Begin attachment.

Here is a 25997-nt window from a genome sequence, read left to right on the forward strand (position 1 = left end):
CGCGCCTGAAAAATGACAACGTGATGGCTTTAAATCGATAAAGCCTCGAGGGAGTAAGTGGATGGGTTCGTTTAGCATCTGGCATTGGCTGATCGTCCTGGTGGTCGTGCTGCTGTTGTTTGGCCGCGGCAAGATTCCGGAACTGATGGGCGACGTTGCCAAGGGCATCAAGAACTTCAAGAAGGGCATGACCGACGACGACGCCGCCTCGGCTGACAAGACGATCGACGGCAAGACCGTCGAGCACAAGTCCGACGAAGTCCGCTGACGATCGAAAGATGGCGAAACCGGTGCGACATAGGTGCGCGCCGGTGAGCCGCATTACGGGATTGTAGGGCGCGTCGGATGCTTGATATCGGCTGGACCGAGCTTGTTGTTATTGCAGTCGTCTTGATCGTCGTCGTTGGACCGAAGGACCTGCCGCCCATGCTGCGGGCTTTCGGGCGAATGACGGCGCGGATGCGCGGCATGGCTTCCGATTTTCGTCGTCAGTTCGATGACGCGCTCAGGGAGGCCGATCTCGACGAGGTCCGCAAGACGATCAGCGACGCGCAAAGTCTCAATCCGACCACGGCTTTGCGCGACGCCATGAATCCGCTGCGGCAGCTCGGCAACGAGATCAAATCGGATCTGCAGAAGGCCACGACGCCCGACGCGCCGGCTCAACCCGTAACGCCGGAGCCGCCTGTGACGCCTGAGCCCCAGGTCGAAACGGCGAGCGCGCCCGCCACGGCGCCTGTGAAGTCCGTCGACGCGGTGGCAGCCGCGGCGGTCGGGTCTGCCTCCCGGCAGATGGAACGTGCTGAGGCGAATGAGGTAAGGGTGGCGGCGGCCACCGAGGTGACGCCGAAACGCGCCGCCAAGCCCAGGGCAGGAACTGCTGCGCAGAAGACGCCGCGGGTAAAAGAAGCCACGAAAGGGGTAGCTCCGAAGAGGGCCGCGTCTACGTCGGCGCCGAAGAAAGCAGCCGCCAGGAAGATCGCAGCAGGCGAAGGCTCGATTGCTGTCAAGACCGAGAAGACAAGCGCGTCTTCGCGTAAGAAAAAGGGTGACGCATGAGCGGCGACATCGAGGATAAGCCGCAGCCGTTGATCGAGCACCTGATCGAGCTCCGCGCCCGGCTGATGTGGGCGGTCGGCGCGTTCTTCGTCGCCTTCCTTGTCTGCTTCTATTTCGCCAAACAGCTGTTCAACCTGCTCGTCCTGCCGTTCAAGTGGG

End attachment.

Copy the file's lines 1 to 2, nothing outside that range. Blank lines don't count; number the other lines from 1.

Here is a 25997-nt window from a genome sequence, read left to right on the forward strand (position 1 = left end):
CGCGCCTGAAAAATGACAACGTGATGGCTTTAAATCGATAAAGCCTCGAGGGAGTAAGTGGATGGGTTCGTTTAGCATCTGGCATTGGCTGATCGTCCTGGTGGTCGTGCTGCTGTTGTTTGGCCGCGGCAAGATTCCGGAACTGATGGGCGACGTTGCCAAGGGCATCAAGAACTTCAAGAAGGGCATGACCGACGACGACGCCGCCTCGGCTGACAAGACGATCGACGGCAAGACCGTCGAGCACAAGTCCGACGAAGTCCGCTGACGATCGAAAGATGGCGAAACCGGTGCGACATAGGTGCGCGCCGGTGAGCCGCATTACGGGATTGTAGGGCGCGTCGGATGCTTGATATCGGCTGGACCGAGCTTGTTGTTATTGCAGTCGTCTTGATCGTCGTCGTTGGACCGAAGGACCTGCCGCCCATGCTGCGGGCTTTCGGGCGAATGACGGCGCGGATGCGCGGCATGGCTTCCGATTTTCGTCGTCAGTTCGATGACGCGCTCAGGGAGGCCGATCTCGACGAGGTCCGCAAGACGATCAGCGACGCGCAAAGTCTCAATCCGACCACGGCTTTGCGCGACGCCATGAATCCGCTGCGGCAGCTCGGCAACGAGATCAAATCGGATCTGCAGAAGGCCACGACGCCCGACGCGCCGGCTCAACCCGTAACGCCGGAGCCGCCTGTGACGCCTGAGCCCCAGGTCGAAACGGCGAGCGCGCCCGCCACGGCGCCTGTGAAGTCCGTCGACGCGGTGGCAGCCGCGGCGGTCGGGTCTGCCTCCCGGCAGATGGAACGTGCTGAGGCGAATGAGGTAAGGGTGGCGGCGGCCACCGAGGTGACGCCGAAACGCGCCGCCAAGCCCAGGGCAGGAACTGCTGCGCAGAAGACGCCGCGGGTAAAAGAAGCCACGAAAGGGGTAGCTCCGAAGAGGGCCGCGTCTACGTCGGCGCCGAAGAAAGCAGCCGCCAGGAAGATCGCAGCAGGCGAAGGCTCGATTGCTGTCAAGACCGAGAAGACAAGCGCGTCTTCGCGTAAGAAAAAGGGTGACGCATGAGCGGCGACATCGAGGATAAGCCGCAGCCGTTGATCGAGCACCTGATCGAGCTCCGCGCCCGGCTGATGTGGGCGGTCGGCGCGTTCTTCGTCGCCTTCCTTGTCTGCTTCTATTTCGCCAAACAGCTGTTCAACCTGCTCGTCCTGCCGTTCAAGTGGG